The supreme court in the UK announced this week that it has ruled there to be no legal basis for a Scottish independence referendum taking place without the consent of Westminster.
As Statista’s Martin Armstrong reports, the ruling now puts the issue “back in the political court”, as summarized by one Scottish MP, with First Minister Nicola Sturgeon confirming in a press conference that the SNP is now likely to campaign in the next election solely on the question of independence – creating a de-facto referendum, with a convincing win then used as evidence for the legitimate need for a second vote on the issue.
Taking a different approach, Alex Salmond, former SNP first minister and now leader of the Alba party, has said in response to the supreme court ruling that nationalists should now embark on “a civic campaign of protest and action”.
In London, Scottish secretary Alister Jack reacted to the news, urging politicians in the country to now refocus:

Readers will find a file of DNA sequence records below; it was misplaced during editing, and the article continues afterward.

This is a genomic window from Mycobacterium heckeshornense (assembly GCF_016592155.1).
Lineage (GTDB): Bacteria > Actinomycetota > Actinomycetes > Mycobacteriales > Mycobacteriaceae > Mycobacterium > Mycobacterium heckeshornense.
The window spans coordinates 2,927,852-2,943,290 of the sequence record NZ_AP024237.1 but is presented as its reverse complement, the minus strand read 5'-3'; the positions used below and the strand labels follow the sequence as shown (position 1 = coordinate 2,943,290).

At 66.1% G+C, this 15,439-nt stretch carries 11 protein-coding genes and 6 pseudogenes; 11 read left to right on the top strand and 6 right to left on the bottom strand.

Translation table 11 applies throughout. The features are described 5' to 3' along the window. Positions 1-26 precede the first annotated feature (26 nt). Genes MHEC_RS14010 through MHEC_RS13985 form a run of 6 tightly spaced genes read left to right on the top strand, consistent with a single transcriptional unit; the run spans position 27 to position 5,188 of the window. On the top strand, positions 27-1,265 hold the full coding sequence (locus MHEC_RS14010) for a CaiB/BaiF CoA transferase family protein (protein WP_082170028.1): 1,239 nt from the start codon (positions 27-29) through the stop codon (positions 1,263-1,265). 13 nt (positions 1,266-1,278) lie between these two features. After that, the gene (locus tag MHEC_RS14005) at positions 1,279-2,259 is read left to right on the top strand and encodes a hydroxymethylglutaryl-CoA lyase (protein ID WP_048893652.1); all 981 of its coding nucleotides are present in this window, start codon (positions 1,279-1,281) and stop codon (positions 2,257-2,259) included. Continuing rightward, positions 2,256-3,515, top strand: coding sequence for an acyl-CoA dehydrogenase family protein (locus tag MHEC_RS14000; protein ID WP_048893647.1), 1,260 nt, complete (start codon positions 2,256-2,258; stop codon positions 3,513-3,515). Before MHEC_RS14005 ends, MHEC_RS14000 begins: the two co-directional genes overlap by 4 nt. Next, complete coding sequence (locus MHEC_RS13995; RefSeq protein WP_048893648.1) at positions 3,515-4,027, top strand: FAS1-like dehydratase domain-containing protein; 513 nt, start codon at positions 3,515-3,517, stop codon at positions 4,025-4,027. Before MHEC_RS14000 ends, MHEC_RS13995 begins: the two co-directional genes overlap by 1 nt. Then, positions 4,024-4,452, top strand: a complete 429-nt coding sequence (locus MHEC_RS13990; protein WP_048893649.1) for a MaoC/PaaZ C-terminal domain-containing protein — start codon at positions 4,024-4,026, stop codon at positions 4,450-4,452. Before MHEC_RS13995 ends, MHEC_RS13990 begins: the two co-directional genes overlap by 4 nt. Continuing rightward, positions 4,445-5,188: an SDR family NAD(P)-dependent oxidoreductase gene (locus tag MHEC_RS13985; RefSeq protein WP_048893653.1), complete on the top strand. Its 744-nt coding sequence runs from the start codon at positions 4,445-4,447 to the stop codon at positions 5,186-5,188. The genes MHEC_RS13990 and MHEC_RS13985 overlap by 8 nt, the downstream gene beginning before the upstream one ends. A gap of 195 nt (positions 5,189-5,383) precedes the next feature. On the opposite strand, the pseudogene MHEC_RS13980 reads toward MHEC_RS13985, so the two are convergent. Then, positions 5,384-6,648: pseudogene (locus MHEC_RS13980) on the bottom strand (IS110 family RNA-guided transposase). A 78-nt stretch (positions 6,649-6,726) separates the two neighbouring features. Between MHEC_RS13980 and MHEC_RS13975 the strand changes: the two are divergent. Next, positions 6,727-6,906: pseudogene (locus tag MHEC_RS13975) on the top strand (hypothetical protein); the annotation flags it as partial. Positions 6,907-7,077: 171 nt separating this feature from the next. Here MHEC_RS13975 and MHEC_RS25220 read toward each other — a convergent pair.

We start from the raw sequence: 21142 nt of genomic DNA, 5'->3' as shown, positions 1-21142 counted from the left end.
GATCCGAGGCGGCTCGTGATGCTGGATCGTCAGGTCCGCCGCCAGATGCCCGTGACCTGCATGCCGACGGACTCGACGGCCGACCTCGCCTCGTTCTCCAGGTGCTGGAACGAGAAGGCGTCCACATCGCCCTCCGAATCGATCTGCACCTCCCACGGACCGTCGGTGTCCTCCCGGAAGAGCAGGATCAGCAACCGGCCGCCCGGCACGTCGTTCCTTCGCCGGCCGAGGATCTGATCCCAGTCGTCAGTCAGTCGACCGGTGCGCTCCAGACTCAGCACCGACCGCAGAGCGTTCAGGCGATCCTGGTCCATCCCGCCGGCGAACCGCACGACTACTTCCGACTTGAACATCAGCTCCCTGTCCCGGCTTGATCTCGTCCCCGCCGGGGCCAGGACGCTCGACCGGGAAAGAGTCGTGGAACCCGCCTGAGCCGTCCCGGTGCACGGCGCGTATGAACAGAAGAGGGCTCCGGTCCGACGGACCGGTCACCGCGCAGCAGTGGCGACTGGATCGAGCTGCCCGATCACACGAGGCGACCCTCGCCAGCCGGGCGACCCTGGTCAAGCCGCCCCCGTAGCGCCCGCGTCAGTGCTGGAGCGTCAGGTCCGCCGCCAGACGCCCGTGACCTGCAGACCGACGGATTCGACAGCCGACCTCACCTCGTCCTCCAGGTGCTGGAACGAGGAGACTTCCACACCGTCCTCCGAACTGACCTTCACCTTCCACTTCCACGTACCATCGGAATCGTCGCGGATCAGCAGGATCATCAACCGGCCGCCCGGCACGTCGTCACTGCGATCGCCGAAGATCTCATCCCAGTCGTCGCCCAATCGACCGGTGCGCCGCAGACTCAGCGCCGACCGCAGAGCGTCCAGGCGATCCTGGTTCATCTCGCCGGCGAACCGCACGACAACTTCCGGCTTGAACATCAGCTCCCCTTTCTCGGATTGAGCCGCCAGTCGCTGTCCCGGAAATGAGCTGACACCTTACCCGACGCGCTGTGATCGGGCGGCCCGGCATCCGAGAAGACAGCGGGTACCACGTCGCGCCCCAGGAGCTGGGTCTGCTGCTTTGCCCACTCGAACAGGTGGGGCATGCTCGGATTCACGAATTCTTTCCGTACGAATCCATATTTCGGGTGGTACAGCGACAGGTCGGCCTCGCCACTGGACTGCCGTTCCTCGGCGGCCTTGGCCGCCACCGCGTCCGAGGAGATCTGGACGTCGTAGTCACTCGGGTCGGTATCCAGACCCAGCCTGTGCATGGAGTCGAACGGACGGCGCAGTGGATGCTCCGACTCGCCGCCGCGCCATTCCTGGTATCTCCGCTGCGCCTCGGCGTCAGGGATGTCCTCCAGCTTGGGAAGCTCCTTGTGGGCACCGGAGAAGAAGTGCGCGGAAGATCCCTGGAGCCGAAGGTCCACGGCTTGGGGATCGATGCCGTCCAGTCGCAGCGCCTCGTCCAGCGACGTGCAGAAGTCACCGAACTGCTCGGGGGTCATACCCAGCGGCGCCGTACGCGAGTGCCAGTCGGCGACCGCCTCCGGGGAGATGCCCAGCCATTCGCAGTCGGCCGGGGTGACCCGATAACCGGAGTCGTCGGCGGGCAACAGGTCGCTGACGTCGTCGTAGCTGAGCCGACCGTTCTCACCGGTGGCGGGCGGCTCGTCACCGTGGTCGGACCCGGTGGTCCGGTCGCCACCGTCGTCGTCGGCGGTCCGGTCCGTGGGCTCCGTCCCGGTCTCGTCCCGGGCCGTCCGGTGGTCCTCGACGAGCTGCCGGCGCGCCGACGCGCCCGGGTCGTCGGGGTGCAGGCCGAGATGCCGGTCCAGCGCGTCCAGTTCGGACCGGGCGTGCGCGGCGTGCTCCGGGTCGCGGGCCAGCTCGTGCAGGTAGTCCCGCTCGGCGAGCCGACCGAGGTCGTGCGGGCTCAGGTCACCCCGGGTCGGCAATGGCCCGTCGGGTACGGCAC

“People in Scotland want both their governments to be concentrating all attention and resources on the issues that matter most to them”, he said, citing a stable economy, energy bills and the NHS as matters he feels are more important.
As the latest polling figures show, however, while a slim majority of people in Scotland are against independence, the country is still starkly divided on the matter.
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In the first referendum in 2014, 45 percent of voters opted to support the push for independence, but looking at the average of the four most recent polls that share could increase to 49 percent if a new vote was held now – suggesting it is still something which matters a lot to a large proportion of Scottish society. A second vote for now though, will have to wait.